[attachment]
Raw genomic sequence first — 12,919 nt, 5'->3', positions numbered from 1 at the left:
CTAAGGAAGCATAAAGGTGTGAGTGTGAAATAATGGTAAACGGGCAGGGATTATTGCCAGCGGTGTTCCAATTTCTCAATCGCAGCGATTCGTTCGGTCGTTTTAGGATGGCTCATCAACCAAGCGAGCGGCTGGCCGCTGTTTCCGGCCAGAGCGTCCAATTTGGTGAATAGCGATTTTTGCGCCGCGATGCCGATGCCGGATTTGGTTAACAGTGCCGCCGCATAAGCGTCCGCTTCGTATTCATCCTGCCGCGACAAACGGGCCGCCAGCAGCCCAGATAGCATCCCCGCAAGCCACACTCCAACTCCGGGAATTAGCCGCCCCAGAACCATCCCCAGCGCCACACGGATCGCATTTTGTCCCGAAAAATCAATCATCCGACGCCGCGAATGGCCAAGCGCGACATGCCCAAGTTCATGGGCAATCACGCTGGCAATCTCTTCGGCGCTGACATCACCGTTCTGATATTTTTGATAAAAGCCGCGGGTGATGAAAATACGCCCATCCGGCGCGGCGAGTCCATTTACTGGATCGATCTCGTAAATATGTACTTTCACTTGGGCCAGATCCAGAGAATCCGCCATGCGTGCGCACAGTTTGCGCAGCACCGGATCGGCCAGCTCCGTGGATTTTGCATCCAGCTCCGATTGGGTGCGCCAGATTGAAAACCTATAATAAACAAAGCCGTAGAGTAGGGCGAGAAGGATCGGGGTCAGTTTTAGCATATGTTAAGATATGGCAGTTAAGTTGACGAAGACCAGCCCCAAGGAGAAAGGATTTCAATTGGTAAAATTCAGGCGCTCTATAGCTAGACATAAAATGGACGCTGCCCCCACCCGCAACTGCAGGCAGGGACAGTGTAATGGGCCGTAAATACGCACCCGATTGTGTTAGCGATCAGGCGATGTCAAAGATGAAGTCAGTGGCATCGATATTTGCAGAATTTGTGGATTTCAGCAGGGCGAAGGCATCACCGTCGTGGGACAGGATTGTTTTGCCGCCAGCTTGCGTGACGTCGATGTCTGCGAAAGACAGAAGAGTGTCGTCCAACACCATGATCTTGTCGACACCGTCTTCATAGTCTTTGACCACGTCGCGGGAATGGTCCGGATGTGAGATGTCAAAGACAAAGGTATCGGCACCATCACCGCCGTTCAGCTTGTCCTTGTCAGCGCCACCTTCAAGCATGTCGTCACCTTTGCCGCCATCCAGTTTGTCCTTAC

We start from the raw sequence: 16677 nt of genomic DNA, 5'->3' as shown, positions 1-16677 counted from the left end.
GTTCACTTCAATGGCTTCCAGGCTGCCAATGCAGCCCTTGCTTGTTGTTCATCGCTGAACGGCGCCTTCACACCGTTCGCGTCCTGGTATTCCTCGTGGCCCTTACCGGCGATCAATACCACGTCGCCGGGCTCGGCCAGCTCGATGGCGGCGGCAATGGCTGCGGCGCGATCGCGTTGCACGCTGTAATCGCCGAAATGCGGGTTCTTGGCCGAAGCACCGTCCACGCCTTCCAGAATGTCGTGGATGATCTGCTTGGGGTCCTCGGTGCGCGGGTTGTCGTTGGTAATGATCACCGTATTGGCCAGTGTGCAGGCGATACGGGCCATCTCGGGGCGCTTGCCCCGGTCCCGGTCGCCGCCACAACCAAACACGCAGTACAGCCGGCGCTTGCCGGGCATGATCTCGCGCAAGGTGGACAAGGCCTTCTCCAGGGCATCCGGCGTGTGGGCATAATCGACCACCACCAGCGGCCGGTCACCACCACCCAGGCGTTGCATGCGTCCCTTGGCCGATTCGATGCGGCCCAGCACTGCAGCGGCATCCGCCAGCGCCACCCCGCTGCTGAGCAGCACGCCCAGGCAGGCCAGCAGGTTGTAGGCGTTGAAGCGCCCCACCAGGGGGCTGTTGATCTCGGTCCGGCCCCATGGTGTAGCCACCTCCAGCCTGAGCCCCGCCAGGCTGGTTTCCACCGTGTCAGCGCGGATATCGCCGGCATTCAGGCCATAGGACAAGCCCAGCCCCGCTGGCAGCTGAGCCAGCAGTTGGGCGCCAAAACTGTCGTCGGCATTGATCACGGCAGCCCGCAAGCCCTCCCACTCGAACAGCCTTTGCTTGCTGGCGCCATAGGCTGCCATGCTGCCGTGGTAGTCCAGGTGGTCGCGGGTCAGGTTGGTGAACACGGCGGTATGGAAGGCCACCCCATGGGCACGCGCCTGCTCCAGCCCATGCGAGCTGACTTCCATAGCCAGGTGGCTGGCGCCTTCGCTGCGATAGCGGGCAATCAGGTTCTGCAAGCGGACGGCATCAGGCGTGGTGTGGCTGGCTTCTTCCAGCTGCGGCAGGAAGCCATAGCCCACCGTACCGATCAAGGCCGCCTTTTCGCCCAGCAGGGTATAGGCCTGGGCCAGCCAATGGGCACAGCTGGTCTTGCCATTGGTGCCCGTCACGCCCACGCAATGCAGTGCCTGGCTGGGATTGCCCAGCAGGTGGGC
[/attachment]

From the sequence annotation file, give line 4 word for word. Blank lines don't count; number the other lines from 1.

GTTCACTTCAATGGCTTCCAGGCTGCCAATGCAGCCCTTGCTTGTTGTTCATCGCTGAACGGCGCCTTCACACCGTTCGCGTCCTGGTATTCCTCGTGGCCCTTACCGGCGATCAATACCACGTCGCCGGGCTCGGCCAGCTCGATGGCGGCGGCAATGGCTGCGGCGCGATCGCGTTGCACGCTGTAATCGCCGAAATGCGGGTTCTTGGCCGAAGCACCGTCCACGCCTTCCAGAATGTCGTGGATGATCTGCTTGGGGTCCTCGGTGCGCGGGTTGTCGTTGGTAATGATCACCGTATTGGCCAGTGTGCAGGCGATACGGGCCATCTCGGGGCGCTTGCCCCGGTCCCGGTCGCCGCCACAACCAAACACGCAGTACAGCCGGCGCTTGCCGGGCATGATCTCGCGCAAGGTGGACAAGGCCTTCTCCAGGGCATCCGGCGTGTGGGCATAATCGACCACCACCAGCGGCCGGTCACCACCACCCAGGCGTTGCATGCGTCCCTTGGCCGATTCGATGCGGCCCAGCACTGCAGCGGCATCCGCCAGCGCCACCCCGCTGCTGAGCAGCACGCCCAGGCAGGCCAGCAGGTTGTAGGCGTTGAAGCGCCCCACCAGGGGGCTGTTGATCTCGGTCCGGCCCCATGGTGTAGCCACCTCCAGCCTGAGCCCCGCCAGGCTGGTTTCCACCGTGTCAGCGCGGATATCGCCGGCATTCAGGCCATAGGACAAGCCCAGCCCCGCTGGCAGCTGAGCCAGCAGTTGGGCGCCAAAACTGTCGTCGGCATTGATCACGGCAGCCCGCAAGCCCTCCCACTCGAACAGCCTTTGCTTGCTGGCGCCATAGGCTGCCATGCTGCCGTGGTAGTCCAGGTGGTCGCGGGTCAGGTTGGTGAACACGGCGGTATGGAAGGCCACCCCATGGGCACGCGCCTGCTCCAGCCCATGCGAGCTGACTTCCATAGCCAGGTGGCTGGCGCCTTCGCTGCGATAGCGGGCAATCAGGTTCTGCAAGCGGACGGCATCAGGCGTGGTGTGGCTGGCTTCTTCCAGCTGCGGCAGGAAGCCATAGCCCACCGTACCGATCAAGGCCGCCTTTTCGCCCAGCAGGGTATAGGCCTGGGCCAGCCAATGGGCACAGCTGGTCTTGCCATTGGTGCCCGTCACGCCCACGCAATGCAGTGCCTGGCTGGGATTGCCCAGCAGGTGGGC